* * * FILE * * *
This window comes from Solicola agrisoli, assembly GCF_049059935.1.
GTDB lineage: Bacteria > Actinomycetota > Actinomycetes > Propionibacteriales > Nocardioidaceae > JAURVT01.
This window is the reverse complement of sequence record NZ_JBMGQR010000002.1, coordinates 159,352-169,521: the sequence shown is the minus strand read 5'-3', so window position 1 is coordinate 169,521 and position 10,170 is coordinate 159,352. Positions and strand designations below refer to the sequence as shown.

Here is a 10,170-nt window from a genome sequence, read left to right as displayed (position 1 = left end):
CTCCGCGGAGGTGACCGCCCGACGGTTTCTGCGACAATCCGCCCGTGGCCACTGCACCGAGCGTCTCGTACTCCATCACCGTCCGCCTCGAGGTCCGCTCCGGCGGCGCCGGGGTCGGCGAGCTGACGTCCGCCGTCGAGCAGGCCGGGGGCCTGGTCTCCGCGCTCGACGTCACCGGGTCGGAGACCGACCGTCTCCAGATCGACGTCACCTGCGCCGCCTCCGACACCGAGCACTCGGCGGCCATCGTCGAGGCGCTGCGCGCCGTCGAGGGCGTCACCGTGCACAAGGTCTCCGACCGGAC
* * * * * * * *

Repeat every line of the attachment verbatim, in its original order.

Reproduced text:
This window comes from Solicola agrisoli, assembly GCF_049059935.1.
GTDB lineage: Bacteria > Actinomycetota > Actinomycetes > Propionibacteriales > Nocardioidaceae > JAURVT01.
This window is the reverse complement of sequence record NZ_JBMGQR010000002.1, coordinates 159,352-169,521: the sequence shown is the minus strand read 5'-3', so window position 1 is coordinate 169,521 and position 10,170 is coordinate 159,352. Positions and strand designations below refer to the sequence as shown.

Here is a 10,170-nt window from a genome sequence, read left to right as displayed (position 1 = left end):
CTCCGCGGAGGTGACCGCCCGACGGTTTCTGCGACAATCCGCCCGTGGCCACTGCACCGAGCGTCTCGTACTCCATCACCGTCCGCCTCGAGGTCCGCTCCGGCGGCGCCGGGGTCGGCGAGCTGACGTCCGCCGTCGAGCAGGCCGGGGGCCTGGTCTCCGCGCTCGACGTCACCGGGTCGGAGACCGACCGTCTCCAGATCGACGTCACCTGCGCCGCCTCCGACACCGAGCACTCGGCGGCCATCGTCGAGGCGCTGCGCGCCGTCGAGGGCGTCACCGTGCACAAGGTCTCCGACCGGAC